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Being part of a group for personal and professional growth hinges on being part of a goal-oriented group. It’s not a new concept. It’s been proven time and again in lots of spaces. Weight Watchers and other weight loss companies incorporate peer group power. Parents of Murdered Children (pomc.org) and other groups who share a common heartbreak leverage goal-oriented groups for healing and support. Alcoholics Anonymous (AA.org) and other addiction maladies help individuals overcome and manage their affliction with the power of goal-oriented groups. From health and disease to recreational pursuits like running marathons, to overcoming grief caused by violent crime – people have long found participation in a goal-oriented group rewarding. Even life-saving.
A goal-oriented group is not some random group of folks who assemble to kick the verbal ball around. The neighborhood book club might consist of men and women who love to read novels. Their goal may be as simple as reading the same book at the same time, then coming together each month to discuss the book. The members may find it enjoyable to share the experience – the same experience of reading the same book – with neighborhood friends. It’s a simple goal, but no less rewarding for the members. The Parents of Murdered Children have a shared experience, a strong tie that binds them together. They’ve all lost children to murder. They may come together to heal and deal successfully with the loss and pain. Their goal isn’t recreational, but mere survival (and helping each other move forward after a devastating loss). Even so, members find relief and energy to move forward. In both cases, these goal-oriented groups exist for a straightforward purpose. Their goals aren’t hard to see.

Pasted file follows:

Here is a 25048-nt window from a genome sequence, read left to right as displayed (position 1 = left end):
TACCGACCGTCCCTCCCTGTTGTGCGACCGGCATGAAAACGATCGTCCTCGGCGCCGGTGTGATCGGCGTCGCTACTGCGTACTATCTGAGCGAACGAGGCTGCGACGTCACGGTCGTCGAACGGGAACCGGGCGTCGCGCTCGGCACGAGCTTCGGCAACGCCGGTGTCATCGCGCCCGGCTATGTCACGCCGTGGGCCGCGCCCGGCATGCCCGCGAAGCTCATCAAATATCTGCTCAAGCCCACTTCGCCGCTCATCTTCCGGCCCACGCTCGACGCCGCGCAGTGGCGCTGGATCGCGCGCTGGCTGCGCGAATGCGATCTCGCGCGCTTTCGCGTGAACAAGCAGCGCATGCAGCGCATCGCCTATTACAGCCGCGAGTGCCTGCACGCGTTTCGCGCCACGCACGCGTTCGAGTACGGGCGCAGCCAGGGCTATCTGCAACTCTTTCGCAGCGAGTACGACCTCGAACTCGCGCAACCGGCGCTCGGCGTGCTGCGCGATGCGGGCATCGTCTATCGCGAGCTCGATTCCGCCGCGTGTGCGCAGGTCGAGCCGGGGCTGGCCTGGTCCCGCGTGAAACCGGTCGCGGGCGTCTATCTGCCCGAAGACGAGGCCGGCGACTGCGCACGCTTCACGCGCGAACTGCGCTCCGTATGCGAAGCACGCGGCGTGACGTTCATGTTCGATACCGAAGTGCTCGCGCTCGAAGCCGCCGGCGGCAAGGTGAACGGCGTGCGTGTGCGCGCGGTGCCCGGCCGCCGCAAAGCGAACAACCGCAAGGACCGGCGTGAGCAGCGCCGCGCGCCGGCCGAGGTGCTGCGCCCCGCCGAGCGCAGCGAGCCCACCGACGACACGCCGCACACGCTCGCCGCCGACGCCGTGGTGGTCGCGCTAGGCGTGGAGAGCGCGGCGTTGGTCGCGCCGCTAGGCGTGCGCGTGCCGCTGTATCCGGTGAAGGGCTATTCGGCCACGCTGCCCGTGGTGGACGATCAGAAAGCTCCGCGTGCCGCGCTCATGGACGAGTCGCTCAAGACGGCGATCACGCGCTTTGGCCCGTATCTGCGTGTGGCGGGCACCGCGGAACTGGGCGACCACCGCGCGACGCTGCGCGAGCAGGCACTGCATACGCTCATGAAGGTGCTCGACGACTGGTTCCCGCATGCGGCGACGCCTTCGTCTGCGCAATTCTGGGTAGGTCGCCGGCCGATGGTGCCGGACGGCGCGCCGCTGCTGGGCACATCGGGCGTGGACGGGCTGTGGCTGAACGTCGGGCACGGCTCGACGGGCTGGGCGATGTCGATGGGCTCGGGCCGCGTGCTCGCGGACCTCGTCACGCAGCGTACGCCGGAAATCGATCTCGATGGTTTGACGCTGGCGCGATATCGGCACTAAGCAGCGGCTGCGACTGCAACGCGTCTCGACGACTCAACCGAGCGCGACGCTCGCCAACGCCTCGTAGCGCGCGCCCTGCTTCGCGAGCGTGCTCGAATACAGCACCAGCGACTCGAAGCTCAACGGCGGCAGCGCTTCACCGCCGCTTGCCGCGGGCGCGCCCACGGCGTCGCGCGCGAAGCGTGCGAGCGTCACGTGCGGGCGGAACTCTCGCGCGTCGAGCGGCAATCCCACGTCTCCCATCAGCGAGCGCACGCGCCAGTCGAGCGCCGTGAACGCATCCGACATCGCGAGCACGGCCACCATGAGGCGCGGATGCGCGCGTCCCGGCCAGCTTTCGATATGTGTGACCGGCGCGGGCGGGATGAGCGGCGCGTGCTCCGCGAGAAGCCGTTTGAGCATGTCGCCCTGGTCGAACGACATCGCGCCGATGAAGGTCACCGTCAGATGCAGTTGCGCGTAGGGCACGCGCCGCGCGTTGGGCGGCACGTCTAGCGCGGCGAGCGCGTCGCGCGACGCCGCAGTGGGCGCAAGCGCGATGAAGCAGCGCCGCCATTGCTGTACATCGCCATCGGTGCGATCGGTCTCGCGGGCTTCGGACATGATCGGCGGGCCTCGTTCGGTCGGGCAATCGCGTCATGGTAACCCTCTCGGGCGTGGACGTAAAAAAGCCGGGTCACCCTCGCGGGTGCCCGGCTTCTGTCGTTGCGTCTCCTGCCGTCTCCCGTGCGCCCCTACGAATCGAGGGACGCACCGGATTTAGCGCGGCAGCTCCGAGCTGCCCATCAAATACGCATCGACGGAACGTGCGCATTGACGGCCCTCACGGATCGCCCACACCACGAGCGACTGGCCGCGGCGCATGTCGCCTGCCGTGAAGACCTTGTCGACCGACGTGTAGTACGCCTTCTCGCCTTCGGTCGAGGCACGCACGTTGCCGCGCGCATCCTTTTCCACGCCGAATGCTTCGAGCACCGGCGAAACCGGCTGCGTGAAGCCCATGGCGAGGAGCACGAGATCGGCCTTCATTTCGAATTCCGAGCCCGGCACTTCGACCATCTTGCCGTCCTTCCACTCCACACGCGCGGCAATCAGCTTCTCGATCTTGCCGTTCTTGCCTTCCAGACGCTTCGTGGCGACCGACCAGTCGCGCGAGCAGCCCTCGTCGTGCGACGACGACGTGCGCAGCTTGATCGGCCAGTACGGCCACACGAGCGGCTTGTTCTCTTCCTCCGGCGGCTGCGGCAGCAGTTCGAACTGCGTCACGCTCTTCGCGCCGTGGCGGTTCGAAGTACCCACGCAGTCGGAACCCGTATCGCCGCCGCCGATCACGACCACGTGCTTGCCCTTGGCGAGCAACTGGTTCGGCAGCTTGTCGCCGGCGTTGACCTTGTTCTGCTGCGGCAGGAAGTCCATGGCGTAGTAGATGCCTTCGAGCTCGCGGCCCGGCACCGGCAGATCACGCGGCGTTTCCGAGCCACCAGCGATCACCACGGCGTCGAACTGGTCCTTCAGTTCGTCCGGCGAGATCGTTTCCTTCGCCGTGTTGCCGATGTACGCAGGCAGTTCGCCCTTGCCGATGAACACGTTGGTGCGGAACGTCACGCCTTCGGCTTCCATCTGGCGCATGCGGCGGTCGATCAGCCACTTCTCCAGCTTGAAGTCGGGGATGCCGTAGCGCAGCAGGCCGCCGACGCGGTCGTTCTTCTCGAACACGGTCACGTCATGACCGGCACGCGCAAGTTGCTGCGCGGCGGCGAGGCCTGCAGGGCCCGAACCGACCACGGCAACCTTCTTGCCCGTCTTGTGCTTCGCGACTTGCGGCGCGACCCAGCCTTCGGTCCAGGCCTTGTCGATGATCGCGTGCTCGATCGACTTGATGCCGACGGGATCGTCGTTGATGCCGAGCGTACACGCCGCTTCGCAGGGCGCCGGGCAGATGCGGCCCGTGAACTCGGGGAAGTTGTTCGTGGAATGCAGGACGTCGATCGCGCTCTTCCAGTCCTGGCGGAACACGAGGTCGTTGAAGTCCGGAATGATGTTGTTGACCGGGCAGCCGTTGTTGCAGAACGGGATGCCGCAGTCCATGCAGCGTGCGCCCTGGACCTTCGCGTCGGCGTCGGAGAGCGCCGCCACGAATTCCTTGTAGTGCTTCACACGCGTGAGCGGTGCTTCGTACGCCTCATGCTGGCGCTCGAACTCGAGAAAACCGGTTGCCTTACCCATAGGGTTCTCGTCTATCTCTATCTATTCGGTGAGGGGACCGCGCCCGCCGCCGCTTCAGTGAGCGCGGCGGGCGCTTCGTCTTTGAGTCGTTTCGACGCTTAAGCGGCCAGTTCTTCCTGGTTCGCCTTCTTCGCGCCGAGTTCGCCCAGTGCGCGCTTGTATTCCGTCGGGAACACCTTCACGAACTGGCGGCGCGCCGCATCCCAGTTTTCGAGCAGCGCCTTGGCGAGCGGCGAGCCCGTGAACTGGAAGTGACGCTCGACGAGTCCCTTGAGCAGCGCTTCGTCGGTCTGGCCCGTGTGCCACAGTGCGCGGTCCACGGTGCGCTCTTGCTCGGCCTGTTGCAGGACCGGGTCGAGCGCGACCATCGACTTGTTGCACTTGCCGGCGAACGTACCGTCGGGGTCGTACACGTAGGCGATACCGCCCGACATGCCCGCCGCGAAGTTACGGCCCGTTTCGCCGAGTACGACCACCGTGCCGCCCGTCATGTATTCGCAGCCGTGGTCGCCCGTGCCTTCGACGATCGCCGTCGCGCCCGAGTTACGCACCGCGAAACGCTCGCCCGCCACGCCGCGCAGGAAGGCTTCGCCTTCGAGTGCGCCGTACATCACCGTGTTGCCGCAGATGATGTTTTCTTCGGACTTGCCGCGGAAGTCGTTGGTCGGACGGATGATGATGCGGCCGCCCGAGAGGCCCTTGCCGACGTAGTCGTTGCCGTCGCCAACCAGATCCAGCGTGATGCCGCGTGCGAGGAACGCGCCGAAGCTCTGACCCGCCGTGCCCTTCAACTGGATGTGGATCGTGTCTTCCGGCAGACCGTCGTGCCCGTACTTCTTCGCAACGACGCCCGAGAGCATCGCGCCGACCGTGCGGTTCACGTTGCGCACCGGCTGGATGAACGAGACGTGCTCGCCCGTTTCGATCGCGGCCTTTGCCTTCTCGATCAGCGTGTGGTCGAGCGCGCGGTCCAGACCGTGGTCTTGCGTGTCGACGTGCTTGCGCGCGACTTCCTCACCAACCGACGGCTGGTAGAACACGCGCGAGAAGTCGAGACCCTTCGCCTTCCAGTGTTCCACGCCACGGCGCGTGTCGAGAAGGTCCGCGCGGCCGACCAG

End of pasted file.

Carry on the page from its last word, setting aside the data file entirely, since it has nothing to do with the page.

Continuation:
Our first relationships are with the family. We learn how to interact with our parents and any siblings. Then we expand that to interact with other relatives. These people are in our life because of who they are. We didn’t intentionally surround ourselves with these people. We’re family so we have to figure out these relationships and personalities. When it goes well, we figure out that we’re loved by these people and we love them in return. Our family provides support and safety. They provide us the opportunity to learn and grow.
From there we encounter neighborhood friends and school friends. Now we’re able to make some selections for the first time. We gravitate to some people and we avoid others. Attraction may be based on what we like, what we hate, what we most enjoy and what we least enjoy. Our friends probably tend to be like us. If we love football, so do they. If we enjoy video games, they do, too. We laugh at the same stuff. There are connection points we establish with our friends because they’re most like us. We likely avoid the people who seem the least like us.
Very little changes as we grow up. We like what we like. We hate what we hate. Our worldview likely gets established relatively early in life. It’s hard to leave that zone we establish – the zone where we’re surrounded by people similar to us. These aren’t goal-oriented groups necessarily, but fundamentally they are. The goal is simply to have people in our lives who are congruent with our point of view and how we see the world.